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Two streams, two stories... How Humans Alter Floods and Streams part of Quantitative Skills:Activity Collection
Eric Baer, Highline Community College
An activity/lab where students determine the changes in 100-year flood determinations for 2 streams over time.

Vectors and slope stability part of Quantitative Skills:Activity Collection
Eric Baer, Highline Community College
An in-class activity or homework for graphically solving slope-stability problems with vectors.

How Fast Do Materials Weather? part of Starting Point-Teaching Entry Level Geoscience:Interactive Lectures:Examples
Rebecca Teed, Wright State University-Main Campus
A think-pair-share activity in which students calculate weathering rates from tombstone weathering data. -

Carbon Dioxide Exercise part of Starting Point-Teaching Entry Level Geoscience:Interactive Lectures:Examples
Rebecca Teed, Wright State University-Main Campus
Students work in groups, plotting carbon dioxide concentrations over time on overheads and estimating the rate of change over five years. -

The Modern Atmospheric CO2 Record part of Starting Point-Teaching Entry Level Geoscience:Teaching with Data:Examples
Bob Mackay, Clark College
Students compare carbon dioxide (CO2) data from Mauna Loa Observatory, Barrow (Alaska), and the South Pole over the past 40 years to help them better understand what controls atmospheric CO2. -

Back-of-the-Envelope Calculations: Weight of Gold part of Quantitative Skills:Activity Collection
Barb Tewksbury, Hamilton College
Question Let's suppose that you have a shoe box full of water (the box is waterproof, of course). The shoe box weighs about 9 kg (19.8 pounds). Suppose you emptied the box and filled it completely with rock ...

Estimating Exchange Rates of Water in Embayments using Simple Budget Equations. part of Quantitative Skills:Activity Collection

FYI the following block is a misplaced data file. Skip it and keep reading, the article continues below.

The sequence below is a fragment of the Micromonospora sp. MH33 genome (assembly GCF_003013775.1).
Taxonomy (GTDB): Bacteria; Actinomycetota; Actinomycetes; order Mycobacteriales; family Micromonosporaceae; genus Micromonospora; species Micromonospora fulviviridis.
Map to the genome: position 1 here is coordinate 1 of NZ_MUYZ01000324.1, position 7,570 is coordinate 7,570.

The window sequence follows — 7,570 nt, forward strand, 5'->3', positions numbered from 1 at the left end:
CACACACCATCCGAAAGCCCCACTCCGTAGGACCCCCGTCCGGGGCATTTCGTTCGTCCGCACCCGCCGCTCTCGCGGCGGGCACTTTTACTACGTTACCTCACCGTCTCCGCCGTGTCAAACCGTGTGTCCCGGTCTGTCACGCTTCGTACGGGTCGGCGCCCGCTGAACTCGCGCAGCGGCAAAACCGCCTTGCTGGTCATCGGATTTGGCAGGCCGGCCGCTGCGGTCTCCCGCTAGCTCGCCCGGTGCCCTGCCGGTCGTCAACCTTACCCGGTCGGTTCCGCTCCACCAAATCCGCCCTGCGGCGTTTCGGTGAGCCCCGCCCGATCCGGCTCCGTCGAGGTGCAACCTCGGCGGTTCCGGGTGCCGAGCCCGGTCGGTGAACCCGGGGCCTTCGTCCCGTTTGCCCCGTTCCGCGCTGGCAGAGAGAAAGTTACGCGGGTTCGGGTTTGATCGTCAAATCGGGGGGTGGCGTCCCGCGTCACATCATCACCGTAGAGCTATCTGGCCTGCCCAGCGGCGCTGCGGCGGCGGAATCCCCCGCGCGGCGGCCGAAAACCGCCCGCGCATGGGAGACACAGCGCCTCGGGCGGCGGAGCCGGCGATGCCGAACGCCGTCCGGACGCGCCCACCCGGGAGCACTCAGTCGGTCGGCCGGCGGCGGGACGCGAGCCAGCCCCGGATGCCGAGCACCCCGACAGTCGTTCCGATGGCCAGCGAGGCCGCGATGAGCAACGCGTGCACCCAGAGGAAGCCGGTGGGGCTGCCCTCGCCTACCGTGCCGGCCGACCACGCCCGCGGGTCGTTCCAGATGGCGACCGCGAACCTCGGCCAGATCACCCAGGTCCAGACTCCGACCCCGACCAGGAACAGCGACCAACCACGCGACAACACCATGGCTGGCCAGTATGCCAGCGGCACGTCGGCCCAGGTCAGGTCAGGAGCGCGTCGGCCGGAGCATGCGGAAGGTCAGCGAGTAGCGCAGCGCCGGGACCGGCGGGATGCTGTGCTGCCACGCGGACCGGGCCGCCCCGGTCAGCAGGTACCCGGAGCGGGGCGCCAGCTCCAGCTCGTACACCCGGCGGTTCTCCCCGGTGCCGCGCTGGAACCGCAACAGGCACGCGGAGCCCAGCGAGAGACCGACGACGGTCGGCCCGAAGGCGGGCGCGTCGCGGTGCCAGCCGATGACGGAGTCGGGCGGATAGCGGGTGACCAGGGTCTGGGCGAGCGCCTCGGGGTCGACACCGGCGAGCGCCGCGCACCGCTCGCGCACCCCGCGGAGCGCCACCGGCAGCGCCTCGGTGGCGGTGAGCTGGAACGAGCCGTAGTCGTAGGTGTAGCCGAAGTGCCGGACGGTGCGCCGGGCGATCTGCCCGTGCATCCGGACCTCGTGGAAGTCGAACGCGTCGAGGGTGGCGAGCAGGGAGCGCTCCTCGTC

Keith Sverdrup, University of Wisconsin-Milwaukee
Simple budgets may be used to estimate the exchange of water in embayments that capitalize on the concept of steady state and conservation principals. This is especially true for bays that experience a significant exchange of freshwater. This exchange of freshwater may reduce the average salt concentration in the bay compared to seawater if it involves addition of freshwater from rivers, R, and/or precipitation, P. Alternatively, it may increase the average salt concentration in the bay compared to seawater if there is relatively little river input and high evaporation, E. Since freshwater input changes the salt concentration in the bay, and salt is a conservative material, it is possible to combine two steady state budgets for a bay, one for salt and one for water, to solve for the magnitude of the water flows that enter and exit the bay mouth. Students will make actual calculations for the inflow and outflow of water to Puget Sound, Washington and the Mediterranean Sea and compare them to actual measured values.

How Does Surface Deformation at an Active Volcano Relate to Pressure and Volume Change in the Magma Chamber? part of Pedagogy in Action:Partners:Spreadsheets Across the Curriculum:Physical Volcanology:Examples
Module by Peter LaFemina, Penn State, State College, PA. This cover page by Ali Furmall, University of South Florida, now at University of Oregon.
SSAC Physical Volcanology module. Students build a spreadsheet to examine and apply the Mogi model for horizontal and vertical surface displacement vs. depth and pressure conditions in the magma chamber.

How Do We Estimate Magma Viscosity? part of Pedagogy in Action:Partners:Spreadsheets Across the Curriculum:Physical Volcanology:Examples
chuck connor
SSAC Physical Volcanology module. Students build a spreadsheet to examine how magma viscosity varies with temperature, fraction of crystals, and water content using the non-Arrhenian VFT model.

Bubbles in Magmas part of Pedagogy in Action:Partners:Spreadsheets Across the Curriculum:Physical Volcanology:Examples
Module by Chuck Connor, University of South Florida, Tampa. This cover page by Ali Furmall, USF, now at U. Oregon.
SSAC Physical Volcanology module. Students build a spreadsheet and apply the ideal gas law to model the velocity of a bubble rising in a viscous magma.